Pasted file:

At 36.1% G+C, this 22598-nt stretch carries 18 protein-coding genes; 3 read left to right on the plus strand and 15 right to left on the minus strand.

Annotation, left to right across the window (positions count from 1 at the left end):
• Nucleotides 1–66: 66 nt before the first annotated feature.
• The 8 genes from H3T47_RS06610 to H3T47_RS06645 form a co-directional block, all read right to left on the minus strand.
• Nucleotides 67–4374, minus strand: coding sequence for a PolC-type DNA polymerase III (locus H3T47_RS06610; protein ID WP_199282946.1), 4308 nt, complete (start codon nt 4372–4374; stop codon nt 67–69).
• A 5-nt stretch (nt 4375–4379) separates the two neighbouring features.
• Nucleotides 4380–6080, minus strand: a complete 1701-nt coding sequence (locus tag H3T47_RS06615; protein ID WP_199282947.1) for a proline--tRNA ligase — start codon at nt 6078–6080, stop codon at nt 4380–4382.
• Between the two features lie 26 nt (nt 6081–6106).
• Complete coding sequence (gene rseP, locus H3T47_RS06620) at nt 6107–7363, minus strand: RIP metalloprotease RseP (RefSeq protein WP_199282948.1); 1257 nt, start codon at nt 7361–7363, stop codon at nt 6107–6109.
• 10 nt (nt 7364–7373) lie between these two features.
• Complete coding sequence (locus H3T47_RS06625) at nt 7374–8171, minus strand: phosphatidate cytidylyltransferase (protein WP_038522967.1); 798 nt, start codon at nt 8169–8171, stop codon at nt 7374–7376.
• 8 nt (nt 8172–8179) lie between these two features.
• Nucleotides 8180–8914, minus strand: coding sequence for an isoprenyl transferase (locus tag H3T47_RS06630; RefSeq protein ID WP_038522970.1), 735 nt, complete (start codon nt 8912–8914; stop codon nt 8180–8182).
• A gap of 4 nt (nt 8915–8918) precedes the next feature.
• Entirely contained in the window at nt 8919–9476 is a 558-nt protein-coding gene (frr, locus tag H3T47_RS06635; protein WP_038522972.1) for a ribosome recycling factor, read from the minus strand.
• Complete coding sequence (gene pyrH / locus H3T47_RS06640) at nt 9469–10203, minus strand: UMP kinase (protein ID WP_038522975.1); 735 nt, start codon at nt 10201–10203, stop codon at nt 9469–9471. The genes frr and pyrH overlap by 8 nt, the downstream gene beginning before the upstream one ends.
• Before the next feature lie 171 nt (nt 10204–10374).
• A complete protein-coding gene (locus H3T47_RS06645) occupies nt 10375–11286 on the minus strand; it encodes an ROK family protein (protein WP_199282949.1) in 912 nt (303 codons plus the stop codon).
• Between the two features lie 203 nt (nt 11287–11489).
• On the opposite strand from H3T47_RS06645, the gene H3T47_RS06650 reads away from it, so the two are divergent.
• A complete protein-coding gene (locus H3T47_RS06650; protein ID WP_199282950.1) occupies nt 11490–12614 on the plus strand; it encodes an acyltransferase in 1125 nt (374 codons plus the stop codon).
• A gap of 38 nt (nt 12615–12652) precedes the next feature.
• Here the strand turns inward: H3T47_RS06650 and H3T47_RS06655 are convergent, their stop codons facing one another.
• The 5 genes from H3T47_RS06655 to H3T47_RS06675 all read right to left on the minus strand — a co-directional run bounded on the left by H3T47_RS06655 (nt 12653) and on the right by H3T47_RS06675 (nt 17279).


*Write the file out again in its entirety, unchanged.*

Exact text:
At 36.1% G+C, this 22598-nt stretch carries 18 protein-coding genes; 3 read left to right on the plus strand and 15 right to left on the minus strand.

Annotation, left to right across the window (positions count from 1 at the left end):
• Nucleotides 1–66: 66 nt before the first annotated feature.
• The 8 genes from H3T47_RS06610 to H3T47_RS06645 form a co-directional block, all read right to left on the minus strand.
• Nucleotides 67–4374, minus strand: coding sequence for a PolC-type DNA polymerase III (locus H3T47_RS06610; protein ID WP_199282946.1), 4308 nt, complete (start codon nt 4372–4374; stop codon nt 67–69).
• A 5-nt stretch (nt 4375–4379) separates the two neighbouring features.
• Nucleotides 4380–6080, minus strand: a complete 1701-nt coding sequence (locus tag H3T47_RS06615; protein ID WP_199282947.1) for a proline--tRNA ligase — start codon at nt 6078–6080, stop codon at nt 4380–4382.
• Between the two features lie 26 nt (nt 6081–6106).
• Complete coding sequence (gene rseP, locus H3T47_RS06620) at nt 6107–7363, minus strand: RIP metalloprotease RseP (RefSeq protein WP_199282948.1); 1257 nt, start codon at nt 7361–7363, stop codon at nt 6107–6109.
• 10 nt (nt 7364–7373) lie between these two features.
• Complete coding sequence (locus H3T47_RS06625) at nt 7374–8171, minus strand: phosphatidate cytidylyltransferase (protein WP_038522967.1); 798 nt, start codon at nt 8169–8171, stop codon at nt 7374–7376.
• 8 nt (nt 8172–8179) lie between these two features.
• Nucleotides 8180–8914, minus strand: coding sequence for an isoprenyl transferase (locus tag H3T47_RS06630; RefSeq protein ID WP_038522970.1), 735 nt, complete (start codon nt 8912–8914; stop codon nt 8180–8182).
• A gap of 4 nt (nt 8915–8918) precedes the next feature.
• Entirely contained in the window at nt 8919–9476 is a 558-nt protein-coding gene (frr, locus tag H3T47_RS06635; protein WP_038522972.1) for a ribosome recycling factor, read from the minus strand.
• Complete coding sequence (gene pyrH / locus H3T47_RS06640) at nt 9469–10203, minus strand: UMP kinase (protein ID WP_038522975.1); 735 nt, start codon at nt 10201–10203, stop codon at nt 9469–9471. The genes frr and pyrH overlap by 8 nt, the downstream gene beginning before the upstream one ends.
• Before the next feature lie 171 nt (nt 10204–10374).
• A complete protein-coding gene (locus H3T47_RS06645) occupies nt 10375–11286 on the minus strand; it encodes an ROK family protein (protein WP_199282949.1) in 912 nt (303 codons plus the stop codon).
• Between the two features lie 203 nt (nt 11287–11489).
• On the opposite strand from H3T47_RS06645, the gene H3T47_RS06650 reads away from it, so the two are divergent.
• A complete protein-coding gene (locus H3T47_RS06650; protein ID WP_199282950.1) occupies nt 11490–12614 on the plus strand; it encodes an acyltransferase in 1125 nt (374 codons plus the stop codon).
• A gap of 38 nt (nt 12615–12652) precedes the next feature.
• Here the strand turns inward: H3T47_RS06650 and H3T47_RS06655 are convergent, their stop codons facing one another.
• The 5 genes from H3T47_RS06655 to H3T47_RS06675 all read right to left on the minus strand — a co-directional run bounded on the left by H3T47_RS06655 (nt 12653) and on the right by H3T47_RS06675 (nt 17279).